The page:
Merging neutron stars helped form the Solar System

Hyperaxion Apr 5, 2020

New research has revealed that collisions of neutron stars have given rise to heavy elements in the Solar System.

Two neutron stars colliding with each other is an extremely rare event. However, astronomers suspect that such an event could happen in our galaxy every 100,000 years.

Merging neutron stars helped form the Solar System
Collisions of neutron stars have given rise to heavy elements in the Solar System. (Credit: ESO).

This is one of the essential processes in the creation of the Universe as we know it, since these violent events are one of the few forces capable of creating the heaviest elements in the periodic table.

To find the location and time of the merging, scientists analyzed the materials that were created in an explosion of this type to find out how long ago they appeared. With that, they were able to hypothesize about the conditions of the galaxy in the past to find out where the neutron stars merged.

Neutron stars orbiting each other may eventually collide.
Neutron stars orbiting each other may eventually collide. (Credit: NASA/Goddard Space Flight Center).

In January, a team of astronomers presented the results at the American Astronomical Society in Honolulu, the capital of Hawaii.

“Each isotope is a timer that starts with the explosion,” said Szabolcs Marka, a physicist at Columbia University. The radioactive versions of the different elements formed in the explosion decay at predictable rates, that is, if it is possible to know in which elements they decompose and how much there is of each element, it is possible to find out how long ago they were created.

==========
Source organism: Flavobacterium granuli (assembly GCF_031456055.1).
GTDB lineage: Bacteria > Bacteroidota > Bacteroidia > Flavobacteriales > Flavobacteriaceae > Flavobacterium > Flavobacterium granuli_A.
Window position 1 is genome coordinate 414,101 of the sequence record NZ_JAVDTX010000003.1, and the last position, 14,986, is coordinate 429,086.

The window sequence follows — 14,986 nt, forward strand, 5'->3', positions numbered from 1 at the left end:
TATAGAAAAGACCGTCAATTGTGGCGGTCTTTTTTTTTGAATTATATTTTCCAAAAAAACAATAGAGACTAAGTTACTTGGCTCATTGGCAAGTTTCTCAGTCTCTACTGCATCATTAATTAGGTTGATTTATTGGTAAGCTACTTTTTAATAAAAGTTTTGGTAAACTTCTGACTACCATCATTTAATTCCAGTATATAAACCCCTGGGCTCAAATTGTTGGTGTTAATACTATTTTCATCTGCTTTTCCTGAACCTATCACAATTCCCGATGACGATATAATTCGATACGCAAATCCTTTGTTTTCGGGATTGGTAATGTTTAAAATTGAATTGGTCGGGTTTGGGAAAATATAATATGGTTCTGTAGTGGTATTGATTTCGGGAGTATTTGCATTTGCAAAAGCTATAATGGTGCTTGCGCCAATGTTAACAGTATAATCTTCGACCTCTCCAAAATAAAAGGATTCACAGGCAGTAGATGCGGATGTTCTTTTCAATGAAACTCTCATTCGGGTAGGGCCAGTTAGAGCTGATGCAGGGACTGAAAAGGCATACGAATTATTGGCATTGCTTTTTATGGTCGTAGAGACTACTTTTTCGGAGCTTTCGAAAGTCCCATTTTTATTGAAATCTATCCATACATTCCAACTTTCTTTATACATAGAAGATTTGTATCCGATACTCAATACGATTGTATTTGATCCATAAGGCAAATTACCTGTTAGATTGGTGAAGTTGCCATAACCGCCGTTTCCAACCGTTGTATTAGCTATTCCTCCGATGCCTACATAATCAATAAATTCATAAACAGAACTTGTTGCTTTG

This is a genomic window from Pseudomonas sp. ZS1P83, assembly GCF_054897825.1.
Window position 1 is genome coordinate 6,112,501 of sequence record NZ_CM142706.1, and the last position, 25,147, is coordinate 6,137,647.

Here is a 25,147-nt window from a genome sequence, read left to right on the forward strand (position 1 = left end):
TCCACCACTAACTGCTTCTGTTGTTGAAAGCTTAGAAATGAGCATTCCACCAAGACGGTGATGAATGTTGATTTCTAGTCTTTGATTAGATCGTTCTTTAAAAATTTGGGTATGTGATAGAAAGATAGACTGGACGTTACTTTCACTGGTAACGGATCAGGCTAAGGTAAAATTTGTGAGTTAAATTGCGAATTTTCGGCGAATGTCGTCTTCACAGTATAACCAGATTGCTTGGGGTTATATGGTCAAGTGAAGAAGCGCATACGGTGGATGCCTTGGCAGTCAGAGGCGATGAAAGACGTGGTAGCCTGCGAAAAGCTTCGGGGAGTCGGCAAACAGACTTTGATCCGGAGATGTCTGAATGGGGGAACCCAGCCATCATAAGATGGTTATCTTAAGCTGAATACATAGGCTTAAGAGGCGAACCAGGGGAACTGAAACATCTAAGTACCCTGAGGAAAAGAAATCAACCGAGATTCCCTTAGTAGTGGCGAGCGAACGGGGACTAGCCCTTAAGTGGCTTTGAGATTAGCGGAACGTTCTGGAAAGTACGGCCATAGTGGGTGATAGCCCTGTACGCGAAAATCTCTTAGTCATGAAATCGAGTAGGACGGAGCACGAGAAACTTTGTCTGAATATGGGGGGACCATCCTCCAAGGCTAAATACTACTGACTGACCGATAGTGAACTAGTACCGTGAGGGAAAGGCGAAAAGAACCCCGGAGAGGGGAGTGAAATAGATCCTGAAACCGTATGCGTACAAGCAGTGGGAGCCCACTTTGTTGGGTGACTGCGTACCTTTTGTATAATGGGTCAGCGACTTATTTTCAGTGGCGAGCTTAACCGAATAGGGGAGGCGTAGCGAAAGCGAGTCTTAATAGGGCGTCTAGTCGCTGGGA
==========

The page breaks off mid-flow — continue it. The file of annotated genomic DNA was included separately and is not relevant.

This artist’s impression shows two tiny but very dense neutron stars at the point at which they merge and explode as a kilonova.
This artist’s impression shows two tiny but very dense neutron stars at the point at which they merge and explode as a kilonova. (Credit: University of Warwick/Mark Garlick).

“There is only one point in time common to all of them,” he said: about 100 million years before the formation of the Solar System. The place where the Solar System was formed was about 1,000 light-years from the region where the explosion occurred.

A neutron star, the nucleus of a collapsing star, is one of the densest objects in the universe, where matter is so concentrated that it does not obey the normal laws of physics, explains Sputnik News.

When two stars of this type attract each other, they slowly begin a spiral movement towards a very strong collision, which pushes the atoms against each other with such force that it can join them together and create progressively heavier elements.

This hypothesis was proved, for the first time, in an article published on Nature in October last year, in which scientists report that they discovered that the merging of neutron stars created strontium, a heavy element found in Earth’s soil and rocks.

Related topics:

Neutron star Solar System Stars

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